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There are so many compromises to be made with camera gear I think you need to be really clear about your needs.  Is the aim of the 'hike' to get out and have a good walk to some interesting places, and if the opportunity arises, to take some pictures.  Or is it a dedicated photo-trek, where getting the best possible pictures is priority, and physical discomfort a secondary consideration.
Carrying a 5D, a 24-105, a 70-200 and a meaningful tripod for those lenses, is going to be very heavy on a three hour walk (particularly the 70-200 f2.Cool.  If you are set on using the 5D for this type of trip, my own choice would be a couple of primes, say 50mm and 28mm, plus the 70-300 IS lens.

Alternatively, for hiking, you could consider buying a much more portable system, for about the same cost as one lens for the 5D.  I have just aquired one of the Panasonic G1 cameras with both lenses. The 28-90 and the 90-400 (35mm equivalent).  The image quality appears to be excellent, and the whole kit is very lightweight too.

Just a thought!
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David Sutton
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« Reply #6 on: January 02, 2009, 03:49:32 PM »
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I have the 24-105 and 70-200 f4 on my 40D. The F2.8 would be too heavy for me to carry for long. They pretty well cover my needs. As previous posters have pointed out, do you regularly find yourself wanting more or less reach? For hiking less than 2 hours I use a Lowepro slingshot 100 (see http://luminous-landscape.com/forum/index....;hl=bag+hacking on how to fit them in) and carry the tripod and for longer than about 2hrs use a backpack.
A ball head and L plate for the tripod are handy. I use a Markins Q3 and RRS L plate. You'll wonder how you did without them.
For macro I have a 72mm Canon 500D close up lens with a step down ring to fit on the 70-200. The results on this lens are dead sharp, but a tripod is helpful due to the small depth of field, though I have got some good butterfly shots hand held. Hope this helps, David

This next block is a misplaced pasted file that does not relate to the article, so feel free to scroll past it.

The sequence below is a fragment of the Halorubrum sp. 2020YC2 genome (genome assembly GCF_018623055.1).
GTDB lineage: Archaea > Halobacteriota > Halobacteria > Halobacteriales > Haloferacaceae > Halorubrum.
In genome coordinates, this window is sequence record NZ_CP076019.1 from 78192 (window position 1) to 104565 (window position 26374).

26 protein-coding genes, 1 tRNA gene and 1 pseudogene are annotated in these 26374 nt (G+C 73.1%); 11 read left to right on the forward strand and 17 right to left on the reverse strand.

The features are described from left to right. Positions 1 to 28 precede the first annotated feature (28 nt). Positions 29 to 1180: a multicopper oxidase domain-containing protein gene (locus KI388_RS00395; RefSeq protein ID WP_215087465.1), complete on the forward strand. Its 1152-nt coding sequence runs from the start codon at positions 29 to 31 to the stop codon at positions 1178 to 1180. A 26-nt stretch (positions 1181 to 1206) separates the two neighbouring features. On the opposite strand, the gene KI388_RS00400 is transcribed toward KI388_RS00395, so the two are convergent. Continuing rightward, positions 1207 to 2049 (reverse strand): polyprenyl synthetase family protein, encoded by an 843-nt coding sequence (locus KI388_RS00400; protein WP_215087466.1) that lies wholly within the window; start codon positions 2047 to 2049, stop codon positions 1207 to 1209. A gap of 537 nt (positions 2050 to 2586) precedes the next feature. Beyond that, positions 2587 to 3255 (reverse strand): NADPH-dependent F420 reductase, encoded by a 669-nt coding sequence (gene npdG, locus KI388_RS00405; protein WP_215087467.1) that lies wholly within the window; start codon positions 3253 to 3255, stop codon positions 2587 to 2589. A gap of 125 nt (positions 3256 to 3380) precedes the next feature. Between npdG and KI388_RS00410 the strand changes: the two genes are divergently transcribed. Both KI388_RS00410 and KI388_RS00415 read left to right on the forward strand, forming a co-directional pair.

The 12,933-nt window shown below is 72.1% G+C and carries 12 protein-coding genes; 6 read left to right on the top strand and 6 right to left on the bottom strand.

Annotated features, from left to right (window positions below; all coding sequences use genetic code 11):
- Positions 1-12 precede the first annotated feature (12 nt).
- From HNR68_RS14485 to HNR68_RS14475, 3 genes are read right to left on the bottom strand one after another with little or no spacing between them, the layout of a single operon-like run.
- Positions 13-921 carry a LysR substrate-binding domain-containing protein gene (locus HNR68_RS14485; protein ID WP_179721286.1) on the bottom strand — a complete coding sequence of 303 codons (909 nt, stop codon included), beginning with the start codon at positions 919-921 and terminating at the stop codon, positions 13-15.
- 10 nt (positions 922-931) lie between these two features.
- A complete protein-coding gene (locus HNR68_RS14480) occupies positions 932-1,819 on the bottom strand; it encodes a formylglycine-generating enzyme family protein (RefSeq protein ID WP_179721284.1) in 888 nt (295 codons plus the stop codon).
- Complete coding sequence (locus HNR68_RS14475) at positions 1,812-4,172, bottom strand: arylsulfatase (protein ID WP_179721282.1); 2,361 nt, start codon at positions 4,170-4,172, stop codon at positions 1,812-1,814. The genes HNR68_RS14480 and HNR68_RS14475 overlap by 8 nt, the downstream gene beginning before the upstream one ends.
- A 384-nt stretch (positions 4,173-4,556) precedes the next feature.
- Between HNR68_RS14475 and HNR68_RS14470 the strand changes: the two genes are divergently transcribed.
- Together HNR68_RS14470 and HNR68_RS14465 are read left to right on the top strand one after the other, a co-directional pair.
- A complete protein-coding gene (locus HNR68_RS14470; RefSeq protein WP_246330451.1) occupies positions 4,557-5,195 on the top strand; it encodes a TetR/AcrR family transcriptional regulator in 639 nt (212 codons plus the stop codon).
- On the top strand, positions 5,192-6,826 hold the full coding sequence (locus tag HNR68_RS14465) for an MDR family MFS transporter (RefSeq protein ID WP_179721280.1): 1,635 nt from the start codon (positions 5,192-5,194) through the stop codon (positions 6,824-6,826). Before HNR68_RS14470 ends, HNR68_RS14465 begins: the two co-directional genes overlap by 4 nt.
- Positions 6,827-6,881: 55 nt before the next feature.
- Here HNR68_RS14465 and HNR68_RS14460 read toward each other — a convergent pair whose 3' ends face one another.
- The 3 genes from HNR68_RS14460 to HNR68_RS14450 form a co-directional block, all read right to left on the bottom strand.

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maxgruzen
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« Reply #7 on: January 02, 2009, 04:04:04 PM »
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You already own a fabulous camera and lens. Photography is about taking pictures, not gear. You should be asking questions about taking pictures, not "what should I buy next". Take what you have and start shooting, after a period of time YOU will know what you what to buy next. You will not have to ask others who know nothing about you and your photography.
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pete_truman
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« Reply #8 on: January 02, 2009, 05:11:47 PM »
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I used to go walking with the 5D, 16-35, 24-105 and 70-200mm lenses, a tripod, filters and all sorts of other equipment. Having reviewed hundreds of the pictures I took I found (no surprise!) that I very rarely used any of the extra bits and pieces for anything that couldn't be captured by walking a bit further. OK, very simplistic but the number of times I needed a longer or wider lens was very few indeed. Much more likely I would be in the right place but at the wrong time to get decent light so would need to come back anyway.

Now I almost always take only a camera, 24-105mm lens, a polarising filter, a couple of CF cards and a spare camera battery reducing the load enormously. I now walk further and have many more interesting pictures as I only have a few variables to worry about.

There are occasions when I do take other equipment but this will be for a specific purpose. If I plan to be out at sunrise or sunset or to capture the shot in better light I will take a tripod, either a big Manfrotto or, if going a long way on foot, a Gitzo Traveller 1550T (not designed for such a big camera/lens but works fine with a 5D with care and weighs practically nothing). I might also add the ND grad filters and the 16-35mm wide angle lens. Often a 50mm f1.4 lens does get dropped in the bag as it is a lens I just love using. If I think I will need a longer lens I use the 70-200mm f2.8 IS, a fantastic lens but heavy and I may still buy a 70-200 f4 IS to carry.

I carry these few bits in a 25 litre Lowe Alpine day-sack rather than a photo backback. I find they tend to be better designed for long distances and walking up and down hills.

As the previous post suggests we tend to pack lots of equipment thinking it might come in handy rather than thinking about the photograph. Reducing the amount of clutter will I believe help you make better pictures. You will know when you need a longer or wider lens though.

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Pete Truman
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« Reply #9 on: January 02, 2009, 05:33:16 PM »
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What pete_truman said. That's me, exactly! If you stick with your 5DII and 24-105, you can use the incredible Slingpack (the medium one - 200AW). Add just one more lens to that pack, and it gets too heavy. If you really want to carry a long lens (for birds, for example), I would go with the 70-200 F4. I have the 2.8 version and rarely want to hike with it, because it is too heavy.